Ravengro was founded in 4594AR to support Harrowstone, a prison built to answer the growing need for a centralized repository for criminals in the county of Tamrivena (now known as Canterwall). Count Eigen Lorres, one of the last counts to rule Tamrivena before the county switched to its current government, was not a well-liked ruler. In an attempt both to bolster his failing reputation and bring money into Tamrivena’s coffers, he announced the construction of Harrowstone, a prison that would not only house all of the county’s prisoners (thus removing them from being incarcerated locally), but that for a price, would house dangerous prisoners from all over Ustalav. Count Lorres’s plan worked perfectly—not only was the transfer of criminals out of local jails seen as a boon throughout the county, but other counties also responded well to the invitation, sending caravans of payments to Tamrivena and caravans of prisoners to Ravengro. The town of Ravengro itself was always intended to be little more than support for the prison. Not only would Ravengro provide a place for the prison’s employees to live, but it would also provide all of the supplies needed by the prison—food, water, tools, weapons for the guards, and anything else necessary.
Historians often point to Harrowstone’s unfortunate destruction in the fire of 4661 as one of the trigger events that eventually led to the entire region’s bloodless uprising in 4670—the prison’s loss, combined with the government’s inability to rebuild the site (or, more likely, its lack of interest in doing so), certainly disenfranchised the citizens of Ravengro, who by the time the region was ready to abandon hereditary rule were all too eager to accept the new democracy. Since that time, while Harrowstone has remained a constant reminder of darker times, the town of Ravengro has recovered remarkably. Today, the town is a quite healthy farming community blessed with fertile fields and orchards. The town’s chief products are wheat, barley, and corn. Because the town is close to the shore of Lake Lias (“The Great Blue Dot”), Ravengrians can supplement their food stores with fish, but fishing is not sustainable as a commercial enterprise.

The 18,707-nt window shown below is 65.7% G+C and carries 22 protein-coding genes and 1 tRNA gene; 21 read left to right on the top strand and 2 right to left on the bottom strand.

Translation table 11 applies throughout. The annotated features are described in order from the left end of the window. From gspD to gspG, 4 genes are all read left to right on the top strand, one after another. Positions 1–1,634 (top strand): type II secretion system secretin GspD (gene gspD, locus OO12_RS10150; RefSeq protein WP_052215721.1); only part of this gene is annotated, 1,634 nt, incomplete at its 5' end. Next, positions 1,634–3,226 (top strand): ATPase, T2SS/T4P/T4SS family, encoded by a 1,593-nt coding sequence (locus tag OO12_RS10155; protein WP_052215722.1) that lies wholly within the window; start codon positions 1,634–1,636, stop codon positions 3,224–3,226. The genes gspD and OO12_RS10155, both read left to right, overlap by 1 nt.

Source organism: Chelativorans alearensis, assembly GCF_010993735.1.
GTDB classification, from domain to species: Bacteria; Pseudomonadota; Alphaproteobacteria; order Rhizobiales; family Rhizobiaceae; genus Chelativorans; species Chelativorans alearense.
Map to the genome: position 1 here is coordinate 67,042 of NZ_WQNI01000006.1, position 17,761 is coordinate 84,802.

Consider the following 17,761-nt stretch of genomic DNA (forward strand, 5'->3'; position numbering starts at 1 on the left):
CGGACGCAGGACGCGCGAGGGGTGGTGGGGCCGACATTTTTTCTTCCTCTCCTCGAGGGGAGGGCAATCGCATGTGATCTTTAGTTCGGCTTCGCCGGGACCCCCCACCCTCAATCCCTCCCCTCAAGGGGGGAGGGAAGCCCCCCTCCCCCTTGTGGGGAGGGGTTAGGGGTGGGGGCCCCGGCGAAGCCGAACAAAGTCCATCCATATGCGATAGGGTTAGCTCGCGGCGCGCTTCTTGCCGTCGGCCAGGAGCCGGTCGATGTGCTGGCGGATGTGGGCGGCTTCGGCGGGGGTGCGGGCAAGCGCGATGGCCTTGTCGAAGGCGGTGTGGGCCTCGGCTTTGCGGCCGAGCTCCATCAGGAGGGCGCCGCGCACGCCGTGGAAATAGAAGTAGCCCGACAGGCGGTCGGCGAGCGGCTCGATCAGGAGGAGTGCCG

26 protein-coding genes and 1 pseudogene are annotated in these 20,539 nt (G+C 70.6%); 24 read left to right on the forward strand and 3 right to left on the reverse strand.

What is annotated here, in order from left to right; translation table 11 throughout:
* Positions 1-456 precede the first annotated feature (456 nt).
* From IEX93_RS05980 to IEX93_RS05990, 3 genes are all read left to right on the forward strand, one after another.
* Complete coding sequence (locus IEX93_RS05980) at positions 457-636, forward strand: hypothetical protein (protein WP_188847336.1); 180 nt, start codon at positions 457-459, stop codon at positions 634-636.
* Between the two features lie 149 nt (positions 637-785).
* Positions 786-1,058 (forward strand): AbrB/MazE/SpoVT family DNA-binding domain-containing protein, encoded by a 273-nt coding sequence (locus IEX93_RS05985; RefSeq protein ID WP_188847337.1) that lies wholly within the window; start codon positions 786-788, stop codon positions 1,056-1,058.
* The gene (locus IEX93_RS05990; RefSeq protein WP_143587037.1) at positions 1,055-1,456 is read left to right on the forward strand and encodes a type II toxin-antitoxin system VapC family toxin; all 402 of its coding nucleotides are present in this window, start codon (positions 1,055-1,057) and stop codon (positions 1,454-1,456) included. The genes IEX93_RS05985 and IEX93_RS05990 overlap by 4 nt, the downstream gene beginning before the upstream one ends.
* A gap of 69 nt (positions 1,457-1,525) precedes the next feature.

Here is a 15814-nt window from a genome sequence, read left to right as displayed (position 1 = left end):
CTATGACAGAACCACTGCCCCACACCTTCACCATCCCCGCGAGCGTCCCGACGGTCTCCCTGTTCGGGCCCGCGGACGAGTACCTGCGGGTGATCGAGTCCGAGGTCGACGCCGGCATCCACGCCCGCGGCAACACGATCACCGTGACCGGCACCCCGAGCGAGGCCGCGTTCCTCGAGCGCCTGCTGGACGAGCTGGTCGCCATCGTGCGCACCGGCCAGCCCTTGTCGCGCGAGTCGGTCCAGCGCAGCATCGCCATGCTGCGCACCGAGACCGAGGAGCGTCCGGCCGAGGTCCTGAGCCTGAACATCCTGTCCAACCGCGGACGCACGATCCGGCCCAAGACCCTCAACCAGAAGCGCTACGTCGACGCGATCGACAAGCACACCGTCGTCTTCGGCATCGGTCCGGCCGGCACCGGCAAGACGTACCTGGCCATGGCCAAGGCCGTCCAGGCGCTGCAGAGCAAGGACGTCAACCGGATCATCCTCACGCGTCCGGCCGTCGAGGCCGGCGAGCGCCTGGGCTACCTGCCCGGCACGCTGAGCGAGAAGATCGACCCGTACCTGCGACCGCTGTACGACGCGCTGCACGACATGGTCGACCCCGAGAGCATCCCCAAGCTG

Despite their success, Ravengro’s citizens are the town’s greatest hindrances to expansion. Insular, they take some time to warm to strangers and often damage new opportunities for trade with their standoffish attitudes. Yet as hesitant as the townsfolk are to talk to strangers, they are all too eager to talk about them. Rumormongering and gossiping are traditional pastimes among the townsfolk, especially when it comes to strangers. Without a steady supply of unusual visitors to town, they’d be limited to whispers about illicit affairs, unwanted pregnancies, and speculations upon their neighbors’ prosperity—the arrival of strangers in town puts folk in an awkward state, in which their desire to avoid contact with possible troublemakers comes into direct conf lict with their curiosity about new faces. As a result, visitors who make plain their intention to stay in town for more than a day typically receive the bulk of Ravengro’s hesitant curiosity.